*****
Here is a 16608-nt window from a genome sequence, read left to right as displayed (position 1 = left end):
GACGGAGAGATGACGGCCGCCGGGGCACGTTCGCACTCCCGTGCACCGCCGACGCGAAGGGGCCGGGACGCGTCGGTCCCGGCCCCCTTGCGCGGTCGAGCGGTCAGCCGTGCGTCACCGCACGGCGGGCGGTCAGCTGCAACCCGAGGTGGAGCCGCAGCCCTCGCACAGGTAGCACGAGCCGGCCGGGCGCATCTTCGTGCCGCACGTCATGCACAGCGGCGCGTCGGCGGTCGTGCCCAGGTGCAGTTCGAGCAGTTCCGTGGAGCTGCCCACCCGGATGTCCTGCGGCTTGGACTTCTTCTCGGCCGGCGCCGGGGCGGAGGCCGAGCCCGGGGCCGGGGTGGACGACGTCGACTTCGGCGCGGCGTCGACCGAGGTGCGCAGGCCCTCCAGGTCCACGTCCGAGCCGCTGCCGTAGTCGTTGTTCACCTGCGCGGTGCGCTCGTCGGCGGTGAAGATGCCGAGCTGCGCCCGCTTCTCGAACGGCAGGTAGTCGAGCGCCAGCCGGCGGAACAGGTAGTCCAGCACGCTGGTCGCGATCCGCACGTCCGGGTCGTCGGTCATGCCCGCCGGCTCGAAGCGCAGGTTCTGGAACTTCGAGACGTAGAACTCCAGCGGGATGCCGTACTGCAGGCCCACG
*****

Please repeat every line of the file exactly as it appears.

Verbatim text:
Here is a 16608-nt window from a genome sequence, read left to right as displayed (position 1 = left end):
GACGGAGAGATGACGGCCGCCGGGGCACGTTCGCACTCCCGTGCACCGCCGACGCGAAGGGGCCGGGACGCGTCGGTCCCGGCCCCCTTGCGCGGTCGAGCGGTCAGCCGTGCGTCACCGCACGGCGGGCGGTCAGCTGCAACCCGAGGTGGAGCCGCAGCCCTCGCACAGGTAGCACGAGCCGGCCGGGCGCATCTTCGTGCCGCACGTCATGCACAGCGGCGCGTCGGCGGTCGTGCCCAGGTGCAGTTCGAGCAGTTCCGTGGAGCTGCCCACCCGGATGTCCTGCGGCTTGGACTTCTTCTCGGCCGGCGCCGGGGCGGAGGCCGAGCCCGGGGCCGGGGTGGACGACGTCGACTTCGGCGCGGCGTCGACCGAGGTGCGCAGGCCCTCCAGGTCCACGTCCGAGCCGCTGCCGTAGTCGTTGTTCACCTGCGCGGTGCGCTCGTCGGCGGTGAAGATGCCGAGCTGCGCCCGCTTCTCGAACGGCAGGTAGTCGAGCGCCAGCCGGCGGAACAGGTAGTCCAGCACGCTGGTCGCGATCCGCACGTCCGGGTCGTCGGTCATGCCCGCCGGCTCGAAGCGCAGGTTCTGGAACTTCGAGACGTAGAACTCCAGCGGGATGCCGTACTGCAGGCCCACG